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BMC Med Educ. 2019 Feb 28;19(1):64. doi: 10.1186/s12909-019-1497-y.

Investigating the self-study phase of an inverted biochemistry classroom - collaborative dyadic learning makes the difference.

Author information

1
Institute of Biochemistry and Molecular Biology, Ulm University, Albert-Einstein-Allee 11, 89081, Ulm, Germany. susanne.kuehl@uni-ulm.de.
2
Institute of Biochemistry and Molecular Biology, Ulm University, Albert-Einstein-Allee 11, 89081, Ulm, Germany.
3
Office of the Dean of Studies, Medical Faculty, Ulm University, 89081, Ulm, Germany.
4
Institute of Medical Systems Biology, Ulm University, 89081, Ulm, Germany.
5
Institute for Medical Education, University Hospital, LMU Munich, 80336, Munich, Germany.

Abstract

BACKGROUND:

The inverted classroom approach is characterized by a primary self-study phase for students followed by an on-site, face-to-face teaching phase that is used to deepen the prior acquired knowledge. Obviously, this teaching approach relies on the students preparing before the on-site phase, which in turn requires optimized preparatory material as well as defined working instructions. The major aim of this study, therefore, was to investigate the effect of different preparatory materials and working instructions for the self-study phase of an e-learning-based inverted classroom on the knowledge gained by medical students in biochemistry. Furthermore, we analyzed whether collaborative dyadic learning during the self-study phase is more effective than individual learning with respect to knowledge gain.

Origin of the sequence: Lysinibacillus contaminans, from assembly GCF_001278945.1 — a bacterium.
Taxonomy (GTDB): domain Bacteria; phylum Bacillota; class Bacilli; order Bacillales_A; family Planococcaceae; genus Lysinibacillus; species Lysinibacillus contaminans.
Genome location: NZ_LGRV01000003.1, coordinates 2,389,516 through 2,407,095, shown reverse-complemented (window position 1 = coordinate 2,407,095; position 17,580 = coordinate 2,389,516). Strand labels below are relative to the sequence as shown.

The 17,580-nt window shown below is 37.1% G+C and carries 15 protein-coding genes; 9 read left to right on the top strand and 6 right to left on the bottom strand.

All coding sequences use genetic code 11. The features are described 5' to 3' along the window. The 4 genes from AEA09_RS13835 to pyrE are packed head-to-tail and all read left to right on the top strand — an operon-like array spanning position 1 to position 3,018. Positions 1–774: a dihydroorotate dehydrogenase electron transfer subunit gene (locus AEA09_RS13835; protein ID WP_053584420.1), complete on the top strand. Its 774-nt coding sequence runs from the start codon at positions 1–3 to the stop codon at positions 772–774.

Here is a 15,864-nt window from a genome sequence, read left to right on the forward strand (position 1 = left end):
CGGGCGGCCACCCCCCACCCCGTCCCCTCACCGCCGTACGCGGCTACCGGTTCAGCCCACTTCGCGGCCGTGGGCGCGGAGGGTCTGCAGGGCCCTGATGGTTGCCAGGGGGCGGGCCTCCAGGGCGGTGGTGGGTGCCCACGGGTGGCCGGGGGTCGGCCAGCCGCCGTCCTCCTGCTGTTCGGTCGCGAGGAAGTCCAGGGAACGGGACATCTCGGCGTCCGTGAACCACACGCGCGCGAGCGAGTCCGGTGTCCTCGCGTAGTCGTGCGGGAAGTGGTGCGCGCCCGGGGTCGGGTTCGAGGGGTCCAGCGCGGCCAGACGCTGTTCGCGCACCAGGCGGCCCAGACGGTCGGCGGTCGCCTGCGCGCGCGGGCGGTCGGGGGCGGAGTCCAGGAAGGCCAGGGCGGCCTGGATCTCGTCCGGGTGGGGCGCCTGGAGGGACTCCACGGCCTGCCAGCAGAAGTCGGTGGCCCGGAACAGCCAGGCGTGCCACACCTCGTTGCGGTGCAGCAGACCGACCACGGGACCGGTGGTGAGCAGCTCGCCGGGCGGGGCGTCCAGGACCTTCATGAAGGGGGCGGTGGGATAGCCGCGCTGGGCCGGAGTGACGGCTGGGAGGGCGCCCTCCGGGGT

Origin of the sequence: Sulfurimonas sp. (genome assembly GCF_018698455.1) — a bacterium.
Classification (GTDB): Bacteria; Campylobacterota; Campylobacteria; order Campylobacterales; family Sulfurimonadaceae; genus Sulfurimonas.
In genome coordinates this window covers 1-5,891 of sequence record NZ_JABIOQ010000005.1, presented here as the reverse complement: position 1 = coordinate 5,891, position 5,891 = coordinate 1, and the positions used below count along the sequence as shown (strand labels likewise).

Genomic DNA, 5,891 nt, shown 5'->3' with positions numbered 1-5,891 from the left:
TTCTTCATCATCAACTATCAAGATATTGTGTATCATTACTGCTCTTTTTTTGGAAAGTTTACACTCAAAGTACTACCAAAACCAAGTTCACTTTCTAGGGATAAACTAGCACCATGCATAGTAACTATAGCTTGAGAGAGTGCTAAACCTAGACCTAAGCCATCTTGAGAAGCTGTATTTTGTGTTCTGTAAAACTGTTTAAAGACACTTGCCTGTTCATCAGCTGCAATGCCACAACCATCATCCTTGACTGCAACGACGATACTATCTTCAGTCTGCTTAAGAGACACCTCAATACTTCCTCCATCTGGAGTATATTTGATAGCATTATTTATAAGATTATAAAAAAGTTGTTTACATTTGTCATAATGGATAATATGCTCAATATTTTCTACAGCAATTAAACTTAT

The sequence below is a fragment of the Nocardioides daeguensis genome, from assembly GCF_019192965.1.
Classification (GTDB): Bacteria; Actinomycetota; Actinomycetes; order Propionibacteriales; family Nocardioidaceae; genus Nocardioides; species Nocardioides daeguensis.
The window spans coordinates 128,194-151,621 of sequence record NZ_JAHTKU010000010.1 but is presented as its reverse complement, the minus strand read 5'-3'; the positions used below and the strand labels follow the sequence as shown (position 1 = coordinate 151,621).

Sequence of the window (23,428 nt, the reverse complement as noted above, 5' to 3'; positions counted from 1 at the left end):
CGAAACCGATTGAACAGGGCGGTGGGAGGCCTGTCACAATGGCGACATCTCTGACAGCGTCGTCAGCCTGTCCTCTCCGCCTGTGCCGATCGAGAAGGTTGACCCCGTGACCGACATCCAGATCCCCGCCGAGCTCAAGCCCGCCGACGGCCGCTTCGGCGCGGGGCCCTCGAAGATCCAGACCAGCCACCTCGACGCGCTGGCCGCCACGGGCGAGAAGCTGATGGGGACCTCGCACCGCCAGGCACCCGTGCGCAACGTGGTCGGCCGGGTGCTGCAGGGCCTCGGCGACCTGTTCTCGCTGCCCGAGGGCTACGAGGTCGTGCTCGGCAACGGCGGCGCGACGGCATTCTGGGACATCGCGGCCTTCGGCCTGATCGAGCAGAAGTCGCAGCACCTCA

METHODS:

The study was performed in a biochemistry seminar for second semester medical students at Ulm University in Germany. This seminar was held using an e-learning-based inverted classroom. A total of 196 students were divided into three homogeneous study groups that differed in terms of the working material and instructions provided for the self-study phase. Knowledge gain was measured by formative tests at the beginning of the on-site phases. Questionnaires were also handed out asking about motivation, interest and learning time in the self-study phases.

RESULTS:

Students who were told to prepare in collaborating dyads during the self-study phase performed better in formative tests taken at the beginning of on-site phases than learners who were told to prepare individually. The study material that was provided was of minor importance for the differences in formative testing since almost all students prepared for the on-site phases. With the dyadic learning approach, both students benefited from this collaboration, characterized by a higher motivation and interest in the topic, as well as a longer time spent on task.

CONCLUSION:

Our study provides strong evidence that the study material, but more importantly the instructions provided for the self-study phase, affect students` knowledge gain in an e-learning-based inverted classroom. The instructed collaboratively working group was the most successful.

KEYWORDS:

Biochemistry; Collaborative learning; Flipped classroom; Inverted classroom; Medical course of studies; Self-study phase

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